County tables ADU ordinance

County tables ADU ordinance

On Wednesday, April 10, the Board of Josephine County Commissioners tabled an ordinance that would allow the construction of accessory dwelling units on properties in rural residential zones.
Convened at the Anne G. Basker Auditorium in Grants Pass, the commissioners’ decision to postpone a public hearing on Ordinance 2023-006 stemmed from their uncertainty as to whether Oregon Department of Forestry is an eligible fire protection entity. If this is not the case, some properties in Josephine County would not be allowed to build ADUs, due to being out of range of both a fire protection district and Rural Metro, the county’s sole private firefighting organization.
Earlier this year, the commissioners unanimously updated the county code to make ODF an eligible fire protection entity for constructing residential buildings on rural lots.
JoCo Community Development Deputy Director James Black explained during the meeting that Ordinance 2023-006 would also allow for the conversion of historic homes – “these are homes dated 1945 and earlier” – into ADUs.
“The Rural Planning Commission held a hearing Oct. 2, 2023 recommending approval of these text amendments for ADUs,” Black added.
Among the requirements a property must meet to build an ADU include the following:
-The lot or parcel for the ADU is at least two acres in size and not located within an urban reserve as mapped in the county’s GIS system;
-One single family dwelling is sited on the lot or parcel and the dwelling is not subject to an order declaring a nuisance or subject to any pending action under ORS 105.550 to 105.600;
-The ADU shall comply with all applicable laws and regulations relating to sanitation and wastewater disposal and treatment;
-The ADU may not be used for vacation occupancy as defined in ORS 90.100;

-Only one ADU is allowed on any lot or parcel.

The requirement that gave the commissioners pause stipulated, “Provide proof of service by a fire protection service provider with professionals who have received training or certification described in ORS 181A.410, as required by ORS 215.495.” Black said this was the one requirement that was not derived from state statute; it was added by county legal counsel.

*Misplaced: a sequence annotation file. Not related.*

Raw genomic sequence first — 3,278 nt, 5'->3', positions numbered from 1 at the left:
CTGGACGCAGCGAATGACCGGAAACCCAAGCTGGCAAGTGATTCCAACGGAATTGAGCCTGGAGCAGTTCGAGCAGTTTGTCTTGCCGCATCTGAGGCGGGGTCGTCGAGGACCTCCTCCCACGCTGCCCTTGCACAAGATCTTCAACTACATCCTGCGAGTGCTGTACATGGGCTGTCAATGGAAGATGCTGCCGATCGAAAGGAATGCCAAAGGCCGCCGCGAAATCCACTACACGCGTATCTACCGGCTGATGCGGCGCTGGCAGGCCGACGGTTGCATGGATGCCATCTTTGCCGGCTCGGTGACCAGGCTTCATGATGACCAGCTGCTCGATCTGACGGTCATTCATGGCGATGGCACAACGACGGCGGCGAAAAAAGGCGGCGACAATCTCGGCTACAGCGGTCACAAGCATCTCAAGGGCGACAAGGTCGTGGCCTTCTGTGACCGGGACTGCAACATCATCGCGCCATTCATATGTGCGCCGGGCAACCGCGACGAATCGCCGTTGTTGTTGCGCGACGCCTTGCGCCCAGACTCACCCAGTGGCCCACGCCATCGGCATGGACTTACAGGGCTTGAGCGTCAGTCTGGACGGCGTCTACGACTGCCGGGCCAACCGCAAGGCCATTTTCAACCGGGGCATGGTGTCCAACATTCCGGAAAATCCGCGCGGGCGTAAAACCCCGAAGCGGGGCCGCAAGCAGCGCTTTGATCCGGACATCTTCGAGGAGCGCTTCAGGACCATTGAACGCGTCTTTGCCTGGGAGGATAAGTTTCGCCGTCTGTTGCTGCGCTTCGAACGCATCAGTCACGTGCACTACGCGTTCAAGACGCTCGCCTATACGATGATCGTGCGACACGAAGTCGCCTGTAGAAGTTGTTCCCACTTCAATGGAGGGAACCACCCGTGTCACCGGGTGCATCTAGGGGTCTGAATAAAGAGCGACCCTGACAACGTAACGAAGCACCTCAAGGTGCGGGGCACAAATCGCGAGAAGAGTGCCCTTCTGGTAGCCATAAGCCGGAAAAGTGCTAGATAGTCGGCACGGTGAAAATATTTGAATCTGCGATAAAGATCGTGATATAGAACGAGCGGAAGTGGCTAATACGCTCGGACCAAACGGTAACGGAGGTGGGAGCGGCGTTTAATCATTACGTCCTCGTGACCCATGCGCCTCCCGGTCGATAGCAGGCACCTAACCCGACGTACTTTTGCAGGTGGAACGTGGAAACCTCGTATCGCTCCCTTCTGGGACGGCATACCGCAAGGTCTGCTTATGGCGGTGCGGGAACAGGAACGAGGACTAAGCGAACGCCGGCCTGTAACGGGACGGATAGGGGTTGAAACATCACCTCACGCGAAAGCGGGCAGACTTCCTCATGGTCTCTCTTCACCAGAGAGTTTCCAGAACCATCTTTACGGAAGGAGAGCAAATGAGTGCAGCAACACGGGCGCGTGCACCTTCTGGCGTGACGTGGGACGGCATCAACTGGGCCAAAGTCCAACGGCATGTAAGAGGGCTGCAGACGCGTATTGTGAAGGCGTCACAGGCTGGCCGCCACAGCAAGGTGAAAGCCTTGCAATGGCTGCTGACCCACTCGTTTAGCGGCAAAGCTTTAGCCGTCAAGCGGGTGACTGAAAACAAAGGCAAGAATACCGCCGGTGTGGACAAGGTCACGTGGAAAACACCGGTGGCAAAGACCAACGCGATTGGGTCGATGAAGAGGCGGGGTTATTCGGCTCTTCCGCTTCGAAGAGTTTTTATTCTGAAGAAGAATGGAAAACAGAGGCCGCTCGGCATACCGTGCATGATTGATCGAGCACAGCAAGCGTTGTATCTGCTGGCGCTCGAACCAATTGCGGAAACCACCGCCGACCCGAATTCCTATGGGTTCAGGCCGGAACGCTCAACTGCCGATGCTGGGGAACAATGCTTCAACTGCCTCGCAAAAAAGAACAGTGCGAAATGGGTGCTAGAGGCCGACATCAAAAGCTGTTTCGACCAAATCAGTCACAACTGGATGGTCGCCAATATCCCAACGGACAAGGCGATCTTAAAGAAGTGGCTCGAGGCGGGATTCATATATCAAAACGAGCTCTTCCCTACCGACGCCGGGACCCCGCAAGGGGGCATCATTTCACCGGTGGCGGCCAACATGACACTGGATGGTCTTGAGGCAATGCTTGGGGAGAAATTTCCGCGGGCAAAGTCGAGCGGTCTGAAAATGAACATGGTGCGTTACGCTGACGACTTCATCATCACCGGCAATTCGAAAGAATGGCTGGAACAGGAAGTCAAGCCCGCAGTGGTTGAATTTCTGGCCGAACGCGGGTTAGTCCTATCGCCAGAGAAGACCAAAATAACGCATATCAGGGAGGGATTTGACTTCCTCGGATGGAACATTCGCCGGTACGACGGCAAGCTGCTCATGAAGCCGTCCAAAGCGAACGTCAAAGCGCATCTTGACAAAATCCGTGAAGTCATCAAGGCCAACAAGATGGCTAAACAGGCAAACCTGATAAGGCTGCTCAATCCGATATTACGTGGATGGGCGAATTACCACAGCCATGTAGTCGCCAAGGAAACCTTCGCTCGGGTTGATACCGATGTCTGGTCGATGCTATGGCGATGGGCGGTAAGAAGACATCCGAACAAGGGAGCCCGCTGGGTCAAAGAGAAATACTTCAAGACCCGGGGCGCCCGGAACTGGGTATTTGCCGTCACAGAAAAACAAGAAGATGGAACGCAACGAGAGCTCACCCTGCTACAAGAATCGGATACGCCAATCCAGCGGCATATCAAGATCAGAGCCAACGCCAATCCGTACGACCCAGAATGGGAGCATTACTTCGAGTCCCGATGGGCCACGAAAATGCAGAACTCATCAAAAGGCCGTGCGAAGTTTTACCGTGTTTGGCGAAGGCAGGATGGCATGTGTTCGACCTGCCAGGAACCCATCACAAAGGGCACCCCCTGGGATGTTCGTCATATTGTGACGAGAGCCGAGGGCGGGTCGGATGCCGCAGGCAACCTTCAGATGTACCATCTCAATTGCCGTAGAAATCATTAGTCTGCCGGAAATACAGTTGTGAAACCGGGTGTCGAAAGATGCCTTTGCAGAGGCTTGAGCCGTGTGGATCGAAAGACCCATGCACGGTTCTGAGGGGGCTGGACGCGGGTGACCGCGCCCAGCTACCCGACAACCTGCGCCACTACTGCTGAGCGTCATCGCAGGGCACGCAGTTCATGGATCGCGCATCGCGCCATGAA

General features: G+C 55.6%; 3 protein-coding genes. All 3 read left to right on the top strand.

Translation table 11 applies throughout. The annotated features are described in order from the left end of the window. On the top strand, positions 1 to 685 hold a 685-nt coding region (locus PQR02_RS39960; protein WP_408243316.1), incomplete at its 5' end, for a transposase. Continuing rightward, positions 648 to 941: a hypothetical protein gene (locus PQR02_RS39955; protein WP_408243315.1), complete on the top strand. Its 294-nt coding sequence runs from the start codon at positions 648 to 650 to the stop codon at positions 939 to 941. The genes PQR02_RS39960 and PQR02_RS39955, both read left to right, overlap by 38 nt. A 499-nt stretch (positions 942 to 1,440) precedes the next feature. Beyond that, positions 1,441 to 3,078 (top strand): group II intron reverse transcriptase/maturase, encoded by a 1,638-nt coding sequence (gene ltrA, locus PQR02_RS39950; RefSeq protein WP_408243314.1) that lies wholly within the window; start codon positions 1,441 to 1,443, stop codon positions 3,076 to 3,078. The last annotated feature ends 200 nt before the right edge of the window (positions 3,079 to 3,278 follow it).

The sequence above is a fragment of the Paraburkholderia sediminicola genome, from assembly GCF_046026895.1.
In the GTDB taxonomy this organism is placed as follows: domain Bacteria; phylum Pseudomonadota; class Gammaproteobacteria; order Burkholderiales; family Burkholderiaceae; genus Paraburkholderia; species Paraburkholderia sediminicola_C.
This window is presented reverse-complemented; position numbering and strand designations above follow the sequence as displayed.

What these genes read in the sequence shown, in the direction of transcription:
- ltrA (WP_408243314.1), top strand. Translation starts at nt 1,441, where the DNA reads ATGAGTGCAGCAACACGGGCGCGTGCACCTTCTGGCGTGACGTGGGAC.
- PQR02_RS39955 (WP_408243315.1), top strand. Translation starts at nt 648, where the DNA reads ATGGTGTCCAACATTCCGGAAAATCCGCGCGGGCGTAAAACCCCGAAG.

Before making the decision to table the ordinance, the commissioners tried unsuccessfully to get a straightforward question answered, which Board Chair John West posed to Black: “Is ODF not considered a fire service?”

Black responded, “I don’t know, sir. I’m not going to comment on the fire safety stuff that’s going on right now.”

Commissioner Herman Baertschiger then chimed in, “Well, we have to vote on this, so we got to have an answer to that.”

“Is ODF a fire service provider?” Black repeated. “I can’t answer that for you.”

West then worded his question differently: “Ok, so it says provide proof of service by a fire protection service provider. So if I pay property taxes to ODF, which is a fire protection service, does that meet this part of the statute?”

This time Black replied, “That is up to county legal and you, as the board for Josephine County.”

Still unsatisfied, West stated, “For me, I don’t know how I can move this forward until I get that answer because I need to know that.”

County Legal Counsel Wally Hicks was also asked for clarification, but said he didn’t “want to make a declaration” on whether ODF can be considered a fire protection service.

Baertschiger said, “That’s fair,” and, “We’ve gotten in trouble for not making sure all of our ducks are in a row,” before calling for the ordinance to be tabled until a declaration can be put forth in the matter.

All three commissioners were in agreement on tabling the ordinance indefinitely.

A handful of county employees were recognized for their service at the April 10 meeting. “All of our employees are great, but we just get to recognize some of them every so often for their time of service,” West said before reading the list of honorees:

Cindy Edwards – Veteran Services, 15 years; Ben Latava – Juvenile Justice, 15 years; Maria Valdez – Sheriff’s Office, 15 years; David Astry – Public Works, 10 years; Joan Ann Beatty – Community Corrections, five years; Tony Smith – Community Corrections, five years; Jeffrey Marks – Assessor’s Office, five years; Robert Dolly – Sheriff’s Office, five years; Stephanie Slayton – Transit, five years; Doug Olenick – Facility Services, five years; Craig Owen – Juvenile Justice, five years.

Only Olenick and Owen were available to receive their plaques during the session.

JoCo Juvenile Justice Director Jim Goodwin said of Owen, “He worked with the department a long, long time ago as an A&D counselor with the local agency here, ADAPT, and did a lot of work with us when we fired up our prevention program a few years ago. And we have folks embedded in the high schools all around the county. Craig was hired for that job for North Valley, and I can tell you that they very much appreciate him out there. He works really well with the admin team, and the idea behind these jobs is to keep these kids from coming to us and penetrating deeper into the system. So we’re very happy to have him and glad that he hung in there for five years.”